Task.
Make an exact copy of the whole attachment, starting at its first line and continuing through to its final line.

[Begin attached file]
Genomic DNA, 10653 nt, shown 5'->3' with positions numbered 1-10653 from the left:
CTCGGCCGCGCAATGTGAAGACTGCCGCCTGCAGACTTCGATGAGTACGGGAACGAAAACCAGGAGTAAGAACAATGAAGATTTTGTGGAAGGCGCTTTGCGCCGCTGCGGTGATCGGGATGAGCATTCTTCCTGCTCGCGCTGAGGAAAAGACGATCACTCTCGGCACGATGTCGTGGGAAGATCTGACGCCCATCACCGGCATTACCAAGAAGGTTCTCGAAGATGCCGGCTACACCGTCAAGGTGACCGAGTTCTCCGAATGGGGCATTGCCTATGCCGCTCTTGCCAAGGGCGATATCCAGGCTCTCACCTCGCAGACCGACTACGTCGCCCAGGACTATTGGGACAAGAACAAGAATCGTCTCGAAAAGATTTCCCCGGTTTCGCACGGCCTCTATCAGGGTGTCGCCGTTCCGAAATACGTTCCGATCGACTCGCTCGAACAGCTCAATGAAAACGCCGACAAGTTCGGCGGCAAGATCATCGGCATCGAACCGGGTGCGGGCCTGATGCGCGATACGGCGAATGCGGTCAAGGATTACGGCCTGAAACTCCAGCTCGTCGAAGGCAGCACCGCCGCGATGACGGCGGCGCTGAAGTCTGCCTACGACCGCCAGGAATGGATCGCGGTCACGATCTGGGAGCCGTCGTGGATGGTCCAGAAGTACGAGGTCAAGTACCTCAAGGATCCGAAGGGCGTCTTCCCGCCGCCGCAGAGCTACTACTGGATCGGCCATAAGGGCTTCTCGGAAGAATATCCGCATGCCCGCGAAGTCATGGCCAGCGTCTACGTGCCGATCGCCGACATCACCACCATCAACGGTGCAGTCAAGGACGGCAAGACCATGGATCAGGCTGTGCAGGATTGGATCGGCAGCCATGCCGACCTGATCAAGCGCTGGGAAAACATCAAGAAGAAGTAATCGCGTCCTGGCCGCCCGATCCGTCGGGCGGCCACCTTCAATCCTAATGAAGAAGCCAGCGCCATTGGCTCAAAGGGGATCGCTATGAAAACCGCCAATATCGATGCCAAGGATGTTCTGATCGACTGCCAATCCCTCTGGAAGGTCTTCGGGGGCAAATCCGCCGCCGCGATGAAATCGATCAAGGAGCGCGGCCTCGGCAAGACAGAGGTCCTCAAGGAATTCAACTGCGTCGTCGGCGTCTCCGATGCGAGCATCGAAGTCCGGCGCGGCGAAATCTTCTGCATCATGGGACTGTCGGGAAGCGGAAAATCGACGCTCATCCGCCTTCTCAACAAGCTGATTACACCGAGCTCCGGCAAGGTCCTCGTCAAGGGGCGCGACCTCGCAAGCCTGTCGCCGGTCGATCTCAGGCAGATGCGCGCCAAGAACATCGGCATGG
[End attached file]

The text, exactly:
Genomic DNA, 10653 nt, shown 5'->3' with positions numbered 1-10653 from the left:
CTCGGCCGCGCAATGTGAAGACTGCCGCCTGCAGACTTCGATGAGTACGGGAACGAAAACCAGGAGTAAGAACAATGAAGATTTTGTGGAAGGCGCTTTGCGCCGCTGCGGTGATCGGGATGAGCATTCTTCCTGCTCGCGCTGAGGAAAAGACGATCACTCTCGGCACGATGTCGTGGGAAGATCTGACGCCCATCACCGGCATTACCAAGAAGGTTCTCGAAGATGCCGGCTACACCGTCAAGGTGACCGAGTTCTCCGAATGGGGCATTGCCTATGCCGCTCTTGCCAAGGGCGATATCCAGGCTCTCACCTCGCAGACCGACTACGTCGCCCAGGACTATTGGGACAAGAACAAGAATCGTCTCGAAAAGATTTCCCCGGTTTCGCACGGCCTCTATCAGGGTGTCGCCGTTCCGAAATACGTTCCGATCGACTCGCTCGAACAGCTCAATGAAAACGCCGACAAGTTCGGCGGCAAGATCATCGGCATCGAACCGGGTGCGGGCCTGATGCGCGATACGGCGAATGCGGTCAAGGATTACGGCCTGAAACTCCAGCTCGTCGAAGGCAGCACCGCCGCGATGACGGCGGCGCTGAAGTCTGCCTACGACCGCCAGGAATGGATCGCGGTCACGATCTGGGAGCCGTCGTGGATGGTCCAGAAGTACGAGGTCAAGTACCTCAAGGATCCGAAGGGCGTCTTCCCGCCGCCGCAGAGCTACTACTGGATCGGCCATAAGGGCTTCTCGGAAGAATATCCGCATGCCCGCGAAGTCATGGCCAGCGTCTACGTGCCGATCGCCGACATCACCACCATCAACGGTGCAGTCAAGGACGGCAAGACCATGGATCAGGCTGTGCAGGATTGGATCGGCAGCCATGCCGACCTGATCAAGCGCTGGGAAAACATCAAGAAGAAGTAATCGCGTCCTGGCCGCCCGATCCGTCGGGCGGCCACCTTCAATCCTAATGAAGAAGCCAGCGCCATTGGCTCAAAGGGGATCGCTATGAAAACCGCCAATATCGATGCCAAGGATGTTCTGATCGACTGCCAATCCCTCTGGAAGGTCTTCGGGGGCAAATCCGCCGCCGCGATGAAATCGATCAAGGAGCGCGGCCTCGGCAAGACAGAGGTCCTCAAGGAATTCAACTGCGTCGTCGGCGTCTCCGATGCGAGCATCGAAGTCCGGCGCGGCGAAATCTTCTGCATCATGGGACTGTCGGGAAGCGGAAAATCGACGCTCATCCGCCTTCTCAACAAGCTGATTACACCGAGCTCCGGCAAGGTCCTCGTCAAGGGGCGCGACCTCGCAAGCCTGTCGCCGGTCGATCTCAGGCAGATGCGCGCCAAGAACATCGGCATGG